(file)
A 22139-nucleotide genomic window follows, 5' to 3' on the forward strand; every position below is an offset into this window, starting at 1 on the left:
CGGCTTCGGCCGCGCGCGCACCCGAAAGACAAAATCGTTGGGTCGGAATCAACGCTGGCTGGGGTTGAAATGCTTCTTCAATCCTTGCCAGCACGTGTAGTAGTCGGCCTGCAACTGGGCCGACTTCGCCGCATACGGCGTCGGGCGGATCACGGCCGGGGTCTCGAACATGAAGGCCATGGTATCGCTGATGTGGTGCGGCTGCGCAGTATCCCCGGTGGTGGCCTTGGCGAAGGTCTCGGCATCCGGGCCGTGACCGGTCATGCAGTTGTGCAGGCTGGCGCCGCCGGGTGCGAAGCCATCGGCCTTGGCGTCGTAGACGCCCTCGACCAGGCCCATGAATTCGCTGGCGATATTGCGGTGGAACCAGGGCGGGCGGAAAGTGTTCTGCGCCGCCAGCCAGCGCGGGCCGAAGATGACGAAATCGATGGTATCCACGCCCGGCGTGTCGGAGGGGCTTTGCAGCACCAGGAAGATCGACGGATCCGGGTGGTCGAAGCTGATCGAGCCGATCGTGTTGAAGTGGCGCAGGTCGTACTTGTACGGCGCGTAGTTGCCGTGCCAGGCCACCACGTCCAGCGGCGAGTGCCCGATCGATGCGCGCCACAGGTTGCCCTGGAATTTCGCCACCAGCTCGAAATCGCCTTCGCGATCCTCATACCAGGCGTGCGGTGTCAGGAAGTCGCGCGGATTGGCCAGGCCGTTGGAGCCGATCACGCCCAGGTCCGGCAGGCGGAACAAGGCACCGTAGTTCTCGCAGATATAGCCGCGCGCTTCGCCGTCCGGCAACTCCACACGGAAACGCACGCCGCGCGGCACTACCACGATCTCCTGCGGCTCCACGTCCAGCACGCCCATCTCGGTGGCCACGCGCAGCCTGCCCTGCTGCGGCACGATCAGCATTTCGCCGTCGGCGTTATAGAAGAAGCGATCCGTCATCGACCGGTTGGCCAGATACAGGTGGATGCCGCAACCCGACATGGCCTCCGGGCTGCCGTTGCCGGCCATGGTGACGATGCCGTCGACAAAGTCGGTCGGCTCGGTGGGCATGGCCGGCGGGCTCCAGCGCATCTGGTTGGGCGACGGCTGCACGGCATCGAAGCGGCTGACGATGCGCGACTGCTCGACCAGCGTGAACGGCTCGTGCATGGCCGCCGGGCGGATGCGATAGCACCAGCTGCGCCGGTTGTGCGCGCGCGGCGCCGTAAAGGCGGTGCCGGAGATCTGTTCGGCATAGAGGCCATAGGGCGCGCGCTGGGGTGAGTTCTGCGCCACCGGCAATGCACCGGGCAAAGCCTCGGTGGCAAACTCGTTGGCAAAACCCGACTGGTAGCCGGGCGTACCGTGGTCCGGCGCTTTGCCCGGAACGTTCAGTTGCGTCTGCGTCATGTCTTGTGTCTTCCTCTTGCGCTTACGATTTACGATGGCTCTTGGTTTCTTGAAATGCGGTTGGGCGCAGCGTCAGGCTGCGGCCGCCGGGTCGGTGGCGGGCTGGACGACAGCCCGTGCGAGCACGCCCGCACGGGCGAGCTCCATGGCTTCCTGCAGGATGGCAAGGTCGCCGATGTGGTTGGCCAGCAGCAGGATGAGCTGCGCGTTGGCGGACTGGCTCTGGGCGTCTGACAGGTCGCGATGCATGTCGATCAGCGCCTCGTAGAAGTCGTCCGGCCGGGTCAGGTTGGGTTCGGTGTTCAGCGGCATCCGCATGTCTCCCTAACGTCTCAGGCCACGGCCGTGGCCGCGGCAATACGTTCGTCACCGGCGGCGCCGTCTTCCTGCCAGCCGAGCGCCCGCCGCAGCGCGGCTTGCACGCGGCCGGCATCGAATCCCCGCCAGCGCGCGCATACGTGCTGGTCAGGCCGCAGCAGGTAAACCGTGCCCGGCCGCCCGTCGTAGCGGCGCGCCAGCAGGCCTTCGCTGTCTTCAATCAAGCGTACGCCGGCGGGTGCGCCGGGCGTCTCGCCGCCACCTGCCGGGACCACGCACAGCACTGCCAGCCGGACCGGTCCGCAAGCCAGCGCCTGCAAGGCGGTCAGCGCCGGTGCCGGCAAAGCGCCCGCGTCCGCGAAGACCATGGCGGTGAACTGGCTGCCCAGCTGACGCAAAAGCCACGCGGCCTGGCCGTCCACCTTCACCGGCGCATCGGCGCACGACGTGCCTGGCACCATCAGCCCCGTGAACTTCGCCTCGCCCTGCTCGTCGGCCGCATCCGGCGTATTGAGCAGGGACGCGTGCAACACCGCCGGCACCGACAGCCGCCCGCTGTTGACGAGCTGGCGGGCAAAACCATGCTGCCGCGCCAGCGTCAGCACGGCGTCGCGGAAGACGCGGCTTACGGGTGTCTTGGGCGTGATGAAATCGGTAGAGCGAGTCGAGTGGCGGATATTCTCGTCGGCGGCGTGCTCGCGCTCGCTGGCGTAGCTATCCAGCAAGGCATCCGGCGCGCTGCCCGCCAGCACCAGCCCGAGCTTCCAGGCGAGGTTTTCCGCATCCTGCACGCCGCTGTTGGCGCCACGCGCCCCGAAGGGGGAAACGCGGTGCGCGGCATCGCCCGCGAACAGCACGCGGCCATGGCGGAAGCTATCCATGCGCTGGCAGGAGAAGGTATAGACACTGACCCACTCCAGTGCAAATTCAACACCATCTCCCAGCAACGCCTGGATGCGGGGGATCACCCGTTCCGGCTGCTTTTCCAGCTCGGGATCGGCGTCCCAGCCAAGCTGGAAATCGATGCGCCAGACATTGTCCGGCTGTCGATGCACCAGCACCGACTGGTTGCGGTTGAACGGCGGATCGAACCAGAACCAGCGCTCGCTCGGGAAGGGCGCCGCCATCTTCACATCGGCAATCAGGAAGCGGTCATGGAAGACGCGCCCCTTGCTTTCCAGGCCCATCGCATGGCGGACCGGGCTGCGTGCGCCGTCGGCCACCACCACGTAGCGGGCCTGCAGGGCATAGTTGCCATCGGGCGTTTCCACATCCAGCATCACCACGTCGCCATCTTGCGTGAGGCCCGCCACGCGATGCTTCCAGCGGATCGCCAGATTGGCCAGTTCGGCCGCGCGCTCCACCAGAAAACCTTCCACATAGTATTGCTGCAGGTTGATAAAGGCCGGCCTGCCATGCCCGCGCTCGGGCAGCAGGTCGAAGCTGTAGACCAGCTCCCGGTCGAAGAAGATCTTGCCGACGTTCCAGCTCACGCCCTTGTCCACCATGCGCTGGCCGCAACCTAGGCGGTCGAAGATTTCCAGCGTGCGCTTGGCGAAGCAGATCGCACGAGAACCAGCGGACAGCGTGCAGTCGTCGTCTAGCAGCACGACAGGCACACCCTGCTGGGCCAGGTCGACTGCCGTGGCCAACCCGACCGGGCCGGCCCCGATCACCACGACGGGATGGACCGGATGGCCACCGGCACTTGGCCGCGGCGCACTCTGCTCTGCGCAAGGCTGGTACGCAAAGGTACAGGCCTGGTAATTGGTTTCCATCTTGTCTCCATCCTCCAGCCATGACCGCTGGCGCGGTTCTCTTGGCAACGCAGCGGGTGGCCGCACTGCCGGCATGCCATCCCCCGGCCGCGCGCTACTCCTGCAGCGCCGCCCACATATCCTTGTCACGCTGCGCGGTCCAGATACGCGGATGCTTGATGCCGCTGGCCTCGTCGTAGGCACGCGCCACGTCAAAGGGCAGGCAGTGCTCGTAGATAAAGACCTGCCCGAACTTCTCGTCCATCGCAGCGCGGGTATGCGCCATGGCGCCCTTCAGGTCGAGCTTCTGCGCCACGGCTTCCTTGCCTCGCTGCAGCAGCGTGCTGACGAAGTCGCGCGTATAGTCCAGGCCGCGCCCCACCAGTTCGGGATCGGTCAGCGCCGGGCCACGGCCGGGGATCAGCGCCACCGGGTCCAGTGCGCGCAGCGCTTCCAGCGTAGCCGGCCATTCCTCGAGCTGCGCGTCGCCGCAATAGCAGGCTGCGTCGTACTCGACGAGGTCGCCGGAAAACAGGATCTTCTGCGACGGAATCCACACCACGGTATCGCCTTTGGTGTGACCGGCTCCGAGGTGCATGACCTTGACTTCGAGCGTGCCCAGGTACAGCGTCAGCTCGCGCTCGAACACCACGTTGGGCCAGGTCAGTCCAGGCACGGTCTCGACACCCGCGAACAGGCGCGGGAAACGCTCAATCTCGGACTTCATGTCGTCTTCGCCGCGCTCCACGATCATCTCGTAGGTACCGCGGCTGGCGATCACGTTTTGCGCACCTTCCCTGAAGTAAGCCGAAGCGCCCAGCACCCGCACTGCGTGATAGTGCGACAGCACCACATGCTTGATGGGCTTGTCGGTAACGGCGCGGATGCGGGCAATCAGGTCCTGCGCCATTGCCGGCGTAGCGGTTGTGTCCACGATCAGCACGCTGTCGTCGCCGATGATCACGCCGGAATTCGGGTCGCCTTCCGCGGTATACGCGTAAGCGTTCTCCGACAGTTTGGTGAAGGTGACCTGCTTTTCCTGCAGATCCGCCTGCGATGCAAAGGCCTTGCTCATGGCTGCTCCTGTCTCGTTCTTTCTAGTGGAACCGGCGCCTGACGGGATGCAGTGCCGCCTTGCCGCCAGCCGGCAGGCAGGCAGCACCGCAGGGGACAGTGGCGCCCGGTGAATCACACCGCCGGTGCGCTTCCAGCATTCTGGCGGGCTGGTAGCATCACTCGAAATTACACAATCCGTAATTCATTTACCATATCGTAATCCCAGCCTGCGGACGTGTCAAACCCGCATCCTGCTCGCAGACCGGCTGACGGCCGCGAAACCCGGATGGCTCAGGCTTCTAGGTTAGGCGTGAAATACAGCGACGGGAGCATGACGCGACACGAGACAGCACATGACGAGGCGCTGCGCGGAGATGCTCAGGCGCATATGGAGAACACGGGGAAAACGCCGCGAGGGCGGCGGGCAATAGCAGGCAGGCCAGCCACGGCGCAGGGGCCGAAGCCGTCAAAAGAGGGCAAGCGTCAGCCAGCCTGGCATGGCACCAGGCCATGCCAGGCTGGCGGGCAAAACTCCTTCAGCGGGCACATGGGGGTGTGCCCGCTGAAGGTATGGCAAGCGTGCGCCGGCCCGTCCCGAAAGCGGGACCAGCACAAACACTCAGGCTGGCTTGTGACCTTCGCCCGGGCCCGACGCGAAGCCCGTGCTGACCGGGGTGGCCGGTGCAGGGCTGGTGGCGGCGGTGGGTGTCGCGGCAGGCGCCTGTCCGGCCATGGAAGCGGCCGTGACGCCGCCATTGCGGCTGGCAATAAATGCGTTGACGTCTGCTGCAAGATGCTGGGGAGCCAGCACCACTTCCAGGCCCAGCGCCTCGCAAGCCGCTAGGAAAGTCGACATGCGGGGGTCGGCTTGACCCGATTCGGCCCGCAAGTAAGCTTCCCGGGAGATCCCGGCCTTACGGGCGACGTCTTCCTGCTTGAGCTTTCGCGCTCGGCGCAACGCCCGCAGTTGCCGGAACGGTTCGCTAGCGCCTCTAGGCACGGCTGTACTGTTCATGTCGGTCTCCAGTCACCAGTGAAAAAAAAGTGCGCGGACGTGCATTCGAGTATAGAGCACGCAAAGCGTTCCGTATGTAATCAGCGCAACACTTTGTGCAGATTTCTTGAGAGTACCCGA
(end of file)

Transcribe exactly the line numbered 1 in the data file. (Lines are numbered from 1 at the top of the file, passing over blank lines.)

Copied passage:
A 22139-nucleotide genomic window follows, 5' to 3' on the forward strand; every position below is an offset into this window, starting at 1 on the left: